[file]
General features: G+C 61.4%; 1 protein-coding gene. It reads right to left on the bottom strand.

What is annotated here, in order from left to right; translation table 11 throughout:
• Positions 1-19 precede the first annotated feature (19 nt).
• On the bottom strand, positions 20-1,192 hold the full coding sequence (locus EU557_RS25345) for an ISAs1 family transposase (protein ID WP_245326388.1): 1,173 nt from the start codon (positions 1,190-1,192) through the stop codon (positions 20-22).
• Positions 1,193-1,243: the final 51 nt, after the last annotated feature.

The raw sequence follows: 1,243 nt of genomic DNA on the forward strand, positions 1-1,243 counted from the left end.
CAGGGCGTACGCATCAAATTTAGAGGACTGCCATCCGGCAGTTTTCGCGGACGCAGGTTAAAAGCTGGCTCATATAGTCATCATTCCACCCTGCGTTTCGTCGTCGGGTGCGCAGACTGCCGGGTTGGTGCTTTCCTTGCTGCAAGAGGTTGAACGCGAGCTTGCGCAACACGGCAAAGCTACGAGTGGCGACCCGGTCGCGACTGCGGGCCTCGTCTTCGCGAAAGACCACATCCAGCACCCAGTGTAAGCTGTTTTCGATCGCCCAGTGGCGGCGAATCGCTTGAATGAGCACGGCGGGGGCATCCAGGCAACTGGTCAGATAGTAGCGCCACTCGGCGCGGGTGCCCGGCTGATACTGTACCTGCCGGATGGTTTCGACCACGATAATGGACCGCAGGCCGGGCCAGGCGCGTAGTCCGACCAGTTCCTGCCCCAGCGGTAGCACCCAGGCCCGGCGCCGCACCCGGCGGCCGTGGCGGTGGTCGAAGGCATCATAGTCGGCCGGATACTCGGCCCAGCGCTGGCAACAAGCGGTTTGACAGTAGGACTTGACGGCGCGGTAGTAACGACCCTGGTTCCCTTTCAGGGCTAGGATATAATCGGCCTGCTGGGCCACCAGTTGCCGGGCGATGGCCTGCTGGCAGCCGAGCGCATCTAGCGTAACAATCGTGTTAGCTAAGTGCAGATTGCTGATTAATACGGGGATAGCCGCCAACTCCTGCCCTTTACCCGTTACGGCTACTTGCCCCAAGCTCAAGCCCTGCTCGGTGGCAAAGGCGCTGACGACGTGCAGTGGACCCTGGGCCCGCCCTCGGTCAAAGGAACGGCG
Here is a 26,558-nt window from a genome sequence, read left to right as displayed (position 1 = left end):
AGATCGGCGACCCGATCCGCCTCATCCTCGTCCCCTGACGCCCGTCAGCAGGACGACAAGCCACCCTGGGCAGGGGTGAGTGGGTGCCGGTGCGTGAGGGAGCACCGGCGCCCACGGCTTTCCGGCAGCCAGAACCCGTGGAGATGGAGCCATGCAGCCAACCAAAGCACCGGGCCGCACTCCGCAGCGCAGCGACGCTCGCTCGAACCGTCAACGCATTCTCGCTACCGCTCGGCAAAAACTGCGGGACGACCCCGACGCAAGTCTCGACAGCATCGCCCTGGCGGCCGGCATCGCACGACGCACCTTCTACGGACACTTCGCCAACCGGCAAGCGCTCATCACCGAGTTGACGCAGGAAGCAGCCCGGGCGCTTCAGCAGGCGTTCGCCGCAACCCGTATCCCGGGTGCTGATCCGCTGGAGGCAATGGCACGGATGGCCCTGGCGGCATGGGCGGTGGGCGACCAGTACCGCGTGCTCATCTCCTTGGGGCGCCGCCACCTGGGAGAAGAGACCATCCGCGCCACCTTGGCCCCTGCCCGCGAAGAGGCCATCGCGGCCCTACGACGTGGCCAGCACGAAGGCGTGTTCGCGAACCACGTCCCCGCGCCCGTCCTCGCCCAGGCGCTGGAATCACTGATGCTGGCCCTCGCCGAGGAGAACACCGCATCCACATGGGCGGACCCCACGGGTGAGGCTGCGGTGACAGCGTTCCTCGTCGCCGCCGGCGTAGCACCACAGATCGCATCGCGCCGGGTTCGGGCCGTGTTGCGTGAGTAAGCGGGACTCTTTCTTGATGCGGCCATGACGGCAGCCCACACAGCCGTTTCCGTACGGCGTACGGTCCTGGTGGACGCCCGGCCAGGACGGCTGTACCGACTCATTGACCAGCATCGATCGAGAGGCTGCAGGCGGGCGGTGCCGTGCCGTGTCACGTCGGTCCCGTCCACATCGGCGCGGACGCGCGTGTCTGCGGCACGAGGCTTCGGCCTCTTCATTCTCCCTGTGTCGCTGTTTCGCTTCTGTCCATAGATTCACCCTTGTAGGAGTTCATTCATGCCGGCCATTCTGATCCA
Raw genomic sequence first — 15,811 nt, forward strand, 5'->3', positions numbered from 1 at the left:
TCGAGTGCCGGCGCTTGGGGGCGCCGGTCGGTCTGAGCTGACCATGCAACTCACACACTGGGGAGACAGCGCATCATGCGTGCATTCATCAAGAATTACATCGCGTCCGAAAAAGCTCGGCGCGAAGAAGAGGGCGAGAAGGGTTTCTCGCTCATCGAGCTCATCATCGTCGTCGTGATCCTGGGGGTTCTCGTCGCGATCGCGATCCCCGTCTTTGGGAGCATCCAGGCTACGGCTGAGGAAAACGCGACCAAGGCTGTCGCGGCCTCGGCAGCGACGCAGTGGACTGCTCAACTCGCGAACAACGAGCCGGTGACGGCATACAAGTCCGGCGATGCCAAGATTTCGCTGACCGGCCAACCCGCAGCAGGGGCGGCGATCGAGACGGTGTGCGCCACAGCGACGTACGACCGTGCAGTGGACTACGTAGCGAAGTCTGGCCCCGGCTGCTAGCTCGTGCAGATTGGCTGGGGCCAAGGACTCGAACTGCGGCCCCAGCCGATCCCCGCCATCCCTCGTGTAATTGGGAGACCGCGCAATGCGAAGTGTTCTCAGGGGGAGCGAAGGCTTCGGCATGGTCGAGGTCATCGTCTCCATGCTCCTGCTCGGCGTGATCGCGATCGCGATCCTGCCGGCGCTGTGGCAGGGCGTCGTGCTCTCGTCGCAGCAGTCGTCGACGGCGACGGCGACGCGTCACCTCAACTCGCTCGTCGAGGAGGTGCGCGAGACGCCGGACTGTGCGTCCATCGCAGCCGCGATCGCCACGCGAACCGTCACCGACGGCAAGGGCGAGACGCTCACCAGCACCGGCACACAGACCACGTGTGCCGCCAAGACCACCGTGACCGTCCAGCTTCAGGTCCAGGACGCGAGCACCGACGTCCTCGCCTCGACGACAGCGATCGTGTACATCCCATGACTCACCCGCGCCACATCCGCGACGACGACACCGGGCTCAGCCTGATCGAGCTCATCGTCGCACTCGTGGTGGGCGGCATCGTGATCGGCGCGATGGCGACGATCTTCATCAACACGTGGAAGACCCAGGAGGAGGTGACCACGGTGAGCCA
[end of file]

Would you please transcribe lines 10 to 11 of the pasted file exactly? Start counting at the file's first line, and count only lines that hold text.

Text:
Raw genomic sequence first — 15,811 nt, forward strand, 5'->3', positions numbered from 1 at the left:
TCGAGTGCCGGCGCTTGGGGGCGCCGGTCGGTCTGAGCTGACCATGCAACTCACACACTGGGGAGACAGCGCATCATGCGTGCATTCATCAAGAATTACATCGCGTCCGAAAAAGCTCGGCGCGAAGAAGAGGGCGAGAAGGGTTTCTCGCTCATCGAGCTCATCATCGTCGTCGTGATCCTGGGGGTTCTCGTCGCGATCGCGATCCCCGTCTTTGGGAGCATCCAGGCTACGGCTGAGGAAAACGCGACCAAGGCTGTCGCGGCCTCGGCAGCGACGCAGTGGACTGCTCAACTCGCGAACAACGAGCCGGTGACGGCATACAAGTCCGGCGATGCCAAGATTTCGCTGACCGGCCAACCCGCAGCAGGGGCGGCGATCGAGACGGTGTGCGCCACAGCGACGTACGACCGTGCAGTGGACTACGTAGCGAAGTCTGGCCCCGGCTGCTAGCTCGTGCAGATTGGCTGGGGCCAAGGACTCGAACTGCGGCCCCAGCCGATCCCCGCCATCCCTCGTGTAATTGGGAGACCGCGCAATGCGAAGTGTTCTCAGGGGGAGCGAAGGCTTCGGCATGGTCGAGGTCATCGTCTCCATGCTCCTGCTCGGCGTGATCGCGATCGCGATCCTGCCGGCGCTGTGGCAGGGCGTCGTGCTCTCGTCGCAGCAGTCGTCGACGGCGACGGCGACGCGTCACCTCAACTCGCTCGTCGAGGAGGTGCGCGAGACGCCGGACTGTGCGTCCATCGCAGCCGCGATCGCCACGCGAACCGTCACCGACGGCAAGGGCGAGACGCTCACCAGCACCGGCACACAGACCACGTGTGCCGCCAAGACCACCGTGACCGTCCAGCTTCAGGTCCAGGACGCGAGCACCGACGTCCTCGCCTCGACGACAGCGATCGTGTACATCCCATGACTCACCCGCGCCACATCCGCGACGACGACACCGGGCTCAGCCTGATCGAGCTCATCGTCGCACTCGTGGTGGGCGGCATCGTGATCGGCGCGATGGCGACGATCTTCATCAACACGTGGAAGACCCAGGAGGAGGTGACCACGGTGAGCCA